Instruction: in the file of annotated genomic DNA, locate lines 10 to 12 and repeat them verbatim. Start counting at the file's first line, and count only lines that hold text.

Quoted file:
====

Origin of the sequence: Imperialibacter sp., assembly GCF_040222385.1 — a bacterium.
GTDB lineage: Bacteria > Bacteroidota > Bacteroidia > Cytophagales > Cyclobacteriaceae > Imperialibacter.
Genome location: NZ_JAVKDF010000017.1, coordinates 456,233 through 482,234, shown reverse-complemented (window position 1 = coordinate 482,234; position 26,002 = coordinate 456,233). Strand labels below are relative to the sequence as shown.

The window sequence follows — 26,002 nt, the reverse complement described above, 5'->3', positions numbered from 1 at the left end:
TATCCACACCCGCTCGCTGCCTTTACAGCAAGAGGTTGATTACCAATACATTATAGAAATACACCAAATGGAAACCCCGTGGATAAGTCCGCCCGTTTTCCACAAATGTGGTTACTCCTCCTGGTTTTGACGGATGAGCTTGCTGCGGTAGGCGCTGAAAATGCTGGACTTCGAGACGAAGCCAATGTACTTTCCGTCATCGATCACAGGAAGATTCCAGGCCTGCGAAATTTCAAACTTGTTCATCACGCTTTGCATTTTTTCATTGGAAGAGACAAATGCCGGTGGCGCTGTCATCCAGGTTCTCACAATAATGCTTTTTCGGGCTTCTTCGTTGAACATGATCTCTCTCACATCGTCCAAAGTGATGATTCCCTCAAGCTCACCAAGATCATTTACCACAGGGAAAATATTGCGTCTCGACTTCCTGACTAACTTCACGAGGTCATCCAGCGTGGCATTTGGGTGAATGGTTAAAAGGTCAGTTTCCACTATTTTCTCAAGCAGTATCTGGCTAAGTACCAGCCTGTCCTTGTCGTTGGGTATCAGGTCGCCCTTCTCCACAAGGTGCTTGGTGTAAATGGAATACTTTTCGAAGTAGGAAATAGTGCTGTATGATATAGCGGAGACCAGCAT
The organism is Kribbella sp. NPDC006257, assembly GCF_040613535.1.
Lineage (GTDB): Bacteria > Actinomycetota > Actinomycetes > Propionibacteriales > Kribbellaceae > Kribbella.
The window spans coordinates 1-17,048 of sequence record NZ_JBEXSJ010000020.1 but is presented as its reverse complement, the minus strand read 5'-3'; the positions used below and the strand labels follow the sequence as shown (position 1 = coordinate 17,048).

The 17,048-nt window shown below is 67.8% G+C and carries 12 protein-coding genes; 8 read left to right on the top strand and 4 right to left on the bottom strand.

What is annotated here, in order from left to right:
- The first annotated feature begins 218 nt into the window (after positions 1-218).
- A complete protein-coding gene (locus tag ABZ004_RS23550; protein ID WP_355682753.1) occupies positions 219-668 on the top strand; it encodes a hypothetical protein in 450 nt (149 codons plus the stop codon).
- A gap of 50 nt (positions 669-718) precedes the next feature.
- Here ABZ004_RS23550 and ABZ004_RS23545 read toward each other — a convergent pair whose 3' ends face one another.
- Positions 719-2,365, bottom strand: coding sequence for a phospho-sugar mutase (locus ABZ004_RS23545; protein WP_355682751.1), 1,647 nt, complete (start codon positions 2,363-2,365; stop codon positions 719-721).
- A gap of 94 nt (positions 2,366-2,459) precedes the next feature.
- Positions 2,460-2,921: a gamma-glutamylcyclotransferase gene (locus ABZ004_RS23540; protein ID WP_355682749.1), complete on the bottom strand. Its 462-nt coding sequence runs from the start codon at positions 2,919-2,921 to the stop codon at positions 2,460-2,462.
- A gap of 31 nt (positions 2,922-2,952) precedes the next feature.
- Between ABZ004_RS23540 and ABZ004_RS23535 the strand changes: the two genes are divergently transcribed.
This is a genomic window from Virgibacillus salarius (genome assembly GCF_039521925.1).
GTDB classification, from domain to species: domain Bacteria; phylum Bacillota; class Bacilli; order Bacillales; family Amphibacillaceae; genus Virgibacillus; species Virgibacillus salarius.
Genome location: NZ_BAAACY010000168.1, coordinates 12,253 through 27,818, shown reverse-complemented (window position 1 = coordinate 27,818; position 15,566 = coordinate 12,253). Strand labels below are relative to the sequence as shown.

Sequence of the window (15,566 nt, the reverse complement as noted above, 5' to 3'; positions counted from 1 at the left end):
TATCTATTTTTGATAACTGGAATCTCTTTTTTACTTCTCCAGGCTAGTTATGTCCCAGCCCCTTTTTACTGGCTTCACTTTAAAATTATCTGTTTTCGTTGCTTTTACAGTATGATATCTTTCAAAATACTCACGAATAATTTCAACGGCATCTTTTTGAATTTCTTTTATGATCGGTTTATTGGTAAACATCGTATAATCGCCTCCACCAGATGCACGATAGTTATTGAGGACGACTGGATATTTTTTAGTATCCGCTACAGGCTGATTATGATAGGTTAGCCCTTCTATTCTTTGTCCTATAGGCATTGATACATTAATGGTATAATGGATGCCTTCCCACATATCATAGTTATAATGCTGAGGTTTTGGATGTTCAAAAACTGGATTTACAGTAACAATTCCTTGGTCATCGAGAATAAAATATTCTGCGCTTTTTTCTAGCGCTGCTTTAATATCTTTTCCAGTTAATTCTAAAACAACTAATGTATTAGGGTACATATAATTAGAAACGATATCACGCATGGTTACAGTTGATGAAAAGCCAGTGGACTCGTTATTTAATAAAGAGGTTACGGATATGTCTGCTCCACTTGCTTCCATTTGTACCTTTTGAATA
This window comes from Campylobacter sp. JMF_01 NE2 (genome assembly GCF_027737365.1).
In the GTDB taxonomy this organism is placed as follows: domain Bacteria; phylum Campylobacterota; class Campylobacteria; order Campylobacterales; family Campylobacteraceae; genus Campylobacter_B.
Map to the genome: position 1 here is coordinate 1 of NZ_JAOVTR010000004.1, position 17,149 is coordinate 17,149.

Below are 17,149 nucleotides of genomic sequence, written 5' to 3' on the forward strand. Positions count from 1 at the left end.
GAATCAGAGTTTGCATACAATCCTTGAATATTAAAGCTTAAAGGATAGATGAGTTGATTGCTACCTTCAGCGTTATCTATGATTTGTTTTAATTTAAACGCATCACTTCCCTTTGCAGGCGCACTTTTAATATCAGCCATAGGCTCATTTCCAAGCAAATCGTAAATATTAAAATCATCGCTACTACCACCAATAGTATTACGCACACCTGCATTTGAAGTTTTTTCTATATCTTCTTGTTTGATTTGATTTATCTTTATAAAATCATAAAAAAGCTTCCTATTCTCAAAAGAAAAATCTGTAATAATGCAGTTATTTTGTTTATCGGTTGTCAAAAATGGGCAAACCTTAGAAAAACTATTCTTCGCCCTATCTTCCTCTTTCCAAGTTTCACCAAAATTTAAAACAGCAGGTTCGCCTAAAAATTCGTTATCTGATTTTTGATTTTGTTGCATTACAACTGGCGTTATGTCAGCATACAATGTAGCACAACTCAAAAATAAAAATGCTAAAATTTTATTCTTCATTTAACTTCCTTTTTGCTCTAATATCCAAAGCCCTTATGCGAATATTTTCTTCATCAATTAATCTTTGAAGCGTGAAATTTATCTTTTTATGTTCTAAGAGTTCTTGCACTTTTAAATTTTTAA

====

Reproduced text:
What is annotated here, in order from left to right:
- The first annotated feature begins 218 nt into the window (after positions 1-218).
- A complete protein-coding gene (locus tag ABZ004_RS23550; protein ID WP_355682753.1) occupies positions 219-668 on the top strand; it encodes a hypothetical protein in 450 nt (149 codons plus the stop codon).